Three main sources of water sustain California – mountain snowpack, water stored in reservoirs and water pumped from underground aquifers. All are connected, and when the Governor declared a drought emergency on January 17, 2014, all three had been depleted by an extended dry period. The Sierra Nevada snowpack stood at 14 percent of normal for the date. The state's two biggest reservoirs held less than 40 percent of their capacity, and aquifer levels from Siskiyou County to San Diego County were in decline.
Three consecutive dry years have left millions of acre-feet of empty space in reservoirs across California. That space cannot be filled by several typical winter storms or even one particularly powerful storm. DWR's state climatologist estimates that 150 percent of average precipitation for all of Water Year 2015 would be needed for California to have a good chance at exiting the drought.
A series of December storms, including an atmospheric river, caused rain to fall heavily in many California locations nearly three months into Water Year 2015. However, the storms did not immediately result in normal or above normal conditions in most of the state's water basins, and nearing month's end, January 2015 was shaping up to be the driest start of the year in California's weather records. The absence of rain has increased the likelihood that California's drought will extend into its fourth consecutive year and last throughout 2015.
The abrupt increase in storage within California's major reservoirs due to December's rain was followed in January by a leveling of those increases, and some large reservoirs, such as Lake Folsom, recorded decreases in the amount of water in storage from one day to the next on some occasions during January. Shasta Lake, California's largest reservoir, held 66 percent of its historical average on December 31, but by late January, that percentage was only 65 percent due to January's meager precipitation. Lake Oroville, California's second-largest reservoir, held 62 percent of its historic average at year's end, and that percentage remained static through January. On January 29, Oroville held about 1.44 million acre-feet (AF); the long-term historical average for that date is 2.32 million AF.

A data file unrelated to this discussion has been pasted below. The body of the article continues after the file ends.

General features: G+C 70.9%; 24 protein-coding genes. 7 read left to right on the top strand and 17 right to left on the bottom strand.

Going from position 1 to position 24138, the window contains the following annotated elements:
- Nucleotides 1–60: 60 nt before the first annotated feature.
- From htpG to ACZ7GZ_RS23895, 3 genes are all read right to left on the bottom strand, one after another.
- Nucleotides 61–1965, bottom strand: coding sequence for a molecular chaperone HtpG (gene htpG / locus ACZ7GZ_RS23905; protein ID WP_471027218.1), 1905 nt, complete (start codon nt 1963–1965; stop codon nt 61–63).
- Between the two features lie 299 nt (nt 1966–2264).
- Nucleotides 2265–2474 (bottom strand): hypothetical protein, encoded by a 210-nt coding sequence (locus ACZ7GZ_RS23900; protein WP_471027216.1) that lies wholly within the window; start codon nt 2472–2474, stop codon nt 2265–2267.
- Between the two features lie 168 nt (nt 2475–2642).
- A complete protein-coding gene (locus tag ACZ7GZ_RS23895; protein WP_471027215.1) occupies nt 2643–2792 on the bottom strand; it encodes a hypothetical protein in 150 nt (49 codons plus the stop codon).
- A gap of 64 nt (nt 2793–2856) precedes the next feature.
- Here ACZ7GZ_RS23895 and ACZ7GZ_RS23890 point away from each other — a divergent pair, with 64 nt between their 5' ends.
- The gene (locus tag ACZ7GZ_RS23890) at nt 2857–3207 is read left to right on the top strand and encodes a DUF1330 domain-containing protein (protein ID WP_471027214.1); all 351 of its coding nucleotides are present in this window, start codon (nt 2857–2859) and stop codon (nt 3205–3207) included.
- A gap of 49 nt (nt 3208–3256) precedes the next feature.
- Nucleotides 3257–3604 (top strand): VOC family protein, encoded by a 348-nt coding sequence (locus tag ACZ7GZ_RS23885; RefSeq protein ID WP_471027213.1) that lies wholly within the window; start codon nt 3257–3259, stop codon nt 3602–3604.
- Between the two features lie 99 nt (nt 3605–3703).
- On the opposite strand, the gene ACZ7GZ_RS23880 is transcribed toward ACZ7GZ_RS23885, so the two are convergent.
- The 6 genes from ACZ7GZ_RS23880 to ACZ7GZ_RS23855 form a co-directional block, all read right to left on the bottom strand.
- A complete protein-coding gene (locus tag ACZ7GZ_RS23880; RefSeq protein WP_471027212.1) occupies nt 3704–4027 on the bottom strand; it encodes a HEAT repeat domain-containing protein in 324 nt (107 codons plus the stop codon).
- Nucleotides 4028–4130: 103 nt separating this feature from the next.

The December storms did not favor Central California's reservoirs nearly as well as they did those in the north. Reservoir storage on the San Joaquin River and its tributaries is critically low. Exchequer reservoir on the Merced River can hold more than one million AF, but at the end of 2014, its storage stood at about 73,000 AF feet – 7 percent of total capacity and 16 percent of its historical average for late December. The reservoir's storage continued to decline, and by late January, Exchequer held about 65,000 AF, just 6 percent of its capacity and 13 percent of its historical average.
The water content in the Sierra Nevada snowpack – as described in the next section, below -- was about half of its historical average in late December and only 25 percent of average by late January. That's better than when the Governor declared a drought emergency nearly a year ago, but it's still insufficient to refill reservoirs or meet demand as the snowpack melts during the late spring and summer.
Refilling reservoirs and rebuilding the snowpack throughout the state would require a series of colder storms through February and March, and recharging the state's aquifers would require even more precipitation and time. Although DWR monitors reservoir and snowpack conditions continuously, we will not have a good estimate of next year's water supplies until April. The weather outlook provides no indication that storms will benefit California particularly well in the months ahead. The chances are just as good for dry weather as for wet.
Californians have responded positively to the Governor's call for water conservation, and that call remains unchanged now that the drought appears to be in its fourth consecutive year. The State Water Project, which supplies 25 million Californians, anticipates being able to provide only 15 percent of the supplies for which its customers contract in 2015.